January 4, 2013 - As part of its ongoing efforts to conserve our nation's most imperiled species, the U.S. Fish and Wildlife Service (Service) has identified riparian lands that are important for the recovery of the southwestern willow flycatcher. This small songbird, which nests in vegetation along rivers and streams or other wetlands, is known to occur only in Arizona, California, Colorado, Nevada, New Mexico, Texas and Utah, and has been listed as endangered since 1995 under the Endangered Species Act.
America's Great Outdoors: Salazar, USFWS Announce Expanded Conservation at Rocky Flats National Wildlife Refuge
Secretary of the Interior Ken Salazar, the U.S. Fish and Wildlife Service, the State of Colorado and local municipalities today closed on a land exchange that will add approximately 1,200 acres of important wildlife habitat to the Rocky Flats National Wildlife Refuge, increasing the refuge's size by nearly one-third and connecting it with the region's open space and trail system.
New Multi-Agency Partnership Expands Black-Footed Ferret Recovery Efforts
A new agreement between federal and state agencies has set the stage for an innovative effort to recover the black-footed ferret, one of the most endangered mammals in North America. The agreement seeks to engage more private landowners, including tribes, in recovery efforts for this species.
USFWS Announces Availability of Final Recovery Plan for the Mexican Spotted Owl
The U.S. Fish and Wildlife Service is announcing the availability of the final Mexican Spotted Owl Recovery Plan, first revision.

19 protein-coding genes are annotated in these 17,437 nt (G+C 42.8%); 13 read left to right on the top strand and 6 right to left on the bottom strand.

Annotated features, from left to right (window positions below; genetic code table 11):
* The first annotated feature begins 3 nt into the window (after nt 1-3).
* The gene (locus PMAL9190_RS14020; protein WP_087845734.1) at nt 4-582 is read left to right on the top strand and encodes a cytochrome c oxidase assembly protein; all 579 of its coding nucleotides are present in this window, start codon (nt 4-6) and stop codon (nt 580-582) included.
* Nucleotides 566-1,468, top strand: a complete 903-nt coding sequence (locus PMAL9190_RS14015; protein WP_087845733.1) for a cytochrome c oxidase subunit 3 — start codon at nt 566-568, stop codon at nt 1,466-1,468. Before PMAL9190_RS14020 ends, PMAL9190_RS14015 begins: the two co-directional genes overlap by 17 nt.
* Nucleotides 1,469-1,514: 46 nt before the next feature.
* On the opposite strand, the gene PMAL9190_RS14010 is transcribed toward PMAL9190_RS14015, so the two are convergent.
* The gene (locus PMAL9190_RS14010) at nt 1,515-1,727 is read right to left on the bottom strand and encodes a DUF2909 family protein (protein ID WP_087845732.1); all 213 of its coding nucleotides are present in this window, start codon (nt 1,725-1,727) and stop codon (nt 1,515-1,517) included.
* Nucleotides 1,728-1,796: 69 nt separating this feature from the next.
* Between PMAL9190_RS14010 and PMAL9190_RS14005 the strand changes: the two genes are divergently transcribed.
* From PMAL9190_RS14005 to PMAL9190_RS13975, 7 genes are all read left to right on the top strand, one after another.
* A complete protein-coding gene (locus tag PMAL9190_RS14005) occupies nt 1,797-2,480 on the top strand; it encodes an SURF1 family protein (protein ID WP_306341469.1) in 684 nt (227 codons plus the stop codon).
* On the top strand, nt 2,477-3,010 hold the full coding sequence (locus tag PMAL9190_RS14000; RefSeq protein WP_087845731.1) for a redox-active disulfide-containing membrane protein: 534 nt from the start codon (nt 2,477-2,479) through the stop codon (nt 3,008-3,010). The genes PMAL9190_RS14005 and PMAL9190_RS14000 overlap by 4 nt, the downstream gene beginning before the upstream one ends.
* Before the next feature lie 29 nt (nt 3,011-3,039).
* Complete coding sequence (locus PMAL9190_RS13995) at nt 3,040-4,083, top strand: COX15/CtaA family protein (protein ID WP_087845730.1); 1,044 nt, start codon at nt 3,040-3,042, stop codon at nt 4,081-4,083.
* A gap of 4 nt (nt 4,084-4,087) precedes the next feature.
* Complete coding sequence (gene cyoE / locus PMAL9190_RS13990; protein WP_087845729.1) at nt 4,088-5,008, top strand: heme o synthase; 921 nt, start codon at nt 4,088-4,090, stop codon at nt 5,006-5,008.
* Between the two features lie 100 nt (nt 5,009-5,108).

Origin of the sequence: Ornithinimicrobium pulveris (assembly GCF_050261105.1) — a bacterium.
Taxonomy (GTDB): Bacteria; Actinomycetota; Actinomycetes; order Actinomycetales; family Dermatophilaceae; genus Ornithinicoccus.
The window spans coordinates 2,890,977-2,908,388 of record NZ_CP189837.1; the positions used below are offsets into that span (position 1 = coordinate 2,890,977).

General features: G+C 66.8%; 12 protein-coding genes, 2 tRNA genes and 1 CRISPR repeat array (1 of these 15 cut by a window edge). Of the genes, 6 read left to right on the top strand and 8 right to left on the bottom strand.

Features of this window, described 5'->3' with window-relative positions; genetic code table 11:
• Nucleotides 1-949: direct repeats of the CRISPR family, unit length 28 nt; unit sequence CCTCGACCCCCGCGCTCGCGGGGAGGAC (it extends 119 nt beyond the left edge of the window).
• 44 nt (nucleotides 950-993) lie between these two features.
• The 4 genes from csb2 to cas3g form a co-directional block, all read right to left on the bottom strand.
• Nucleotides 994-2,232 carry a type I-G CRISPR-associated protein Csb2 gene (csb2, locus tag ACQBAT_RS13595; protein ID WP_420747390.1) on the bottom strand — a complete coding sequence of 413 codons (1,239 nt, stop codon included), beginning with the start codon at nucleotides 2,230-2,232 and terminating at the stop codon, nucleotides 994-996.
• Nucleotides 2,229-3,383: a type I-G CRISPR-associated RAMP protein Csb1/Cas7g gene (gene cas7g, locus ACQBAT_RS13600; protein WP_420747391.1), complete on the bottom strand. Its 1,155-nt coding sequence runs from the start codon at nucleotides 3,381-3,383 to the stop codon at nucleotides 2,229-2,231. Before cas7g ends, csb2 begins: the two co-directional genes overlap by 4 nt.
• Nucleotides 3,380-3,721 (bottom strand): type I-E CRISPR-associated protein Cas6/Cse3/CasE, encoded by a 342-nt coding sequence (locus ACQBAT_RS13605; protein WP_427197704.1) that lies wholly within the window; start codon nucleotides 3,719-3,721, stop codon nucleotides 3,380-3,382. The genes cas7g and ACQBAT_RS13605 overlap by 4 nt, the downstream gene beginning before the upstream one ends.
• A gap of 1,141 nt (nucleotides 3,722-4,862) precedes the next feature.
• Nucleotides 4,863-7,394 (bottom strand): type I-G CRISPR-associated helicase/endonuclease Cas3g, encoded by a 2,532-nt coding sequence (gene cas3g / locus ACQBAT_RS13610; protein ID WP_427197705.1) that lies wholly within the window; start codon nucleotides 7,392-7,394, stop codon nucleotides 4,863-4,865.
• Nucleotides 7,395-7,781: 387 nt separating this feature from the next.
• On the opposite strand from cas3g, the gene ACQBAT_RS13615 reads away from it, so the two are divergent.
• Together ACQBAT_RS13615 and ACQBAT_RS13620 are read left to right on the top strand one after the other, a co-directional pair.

The Mexican spotted owl was listed as threatened on March 16, 1993 under the Endangered Species Act. This species occurs in the States of Arizona, Colorado, New Mexico, Texas, and Utah, and south through the Sierra Madre Occidental and Sierra Madre Oriental in Mexico.
Secretary Salazar and Louis Bacon Finalize Historic Agreement to Protect 170,000 Acres as part of new Sangre de Cristo Conservation Area
The U.S. Fish and Wildlife Service and Blanca Ranch Holdings, LLC today entered into a historic agreement to place 90,000 acres of land in Colorado's San Luis Valley into a perpetual conservation easement. Louis Bacon, noted conservation and principal owner of Blanca Ranch, made today's announcement in partnership with Secretary of the Interior Ken Salazar and the Service.
Noreen Walsh Named Regional Director for the U.S. Fish and Wildlife Service's Mountain-Prairie Region
The U.S. Fish and Wildlife Service Director Dan Ashe today announced the appointment of Noreen Walsh as the new Regional Director for the Service's Mountain-Prairie Region. Walsh, a 22-year veteran of the Service, has served as Deputy Regional Director for the Region since December 2008.
USFWS Initiates Process to Consider Lesser Prairie-Chicken as Threatened Species under the Endangered Species Act
Based on scientific evidence that the lesser prairie-chicken and its habitat are in decline, the U.S. Fish and Wildlife Service announced today that it is initiating a process to consider whether the species should be recognized as a threatened species under the Endangered Species Act.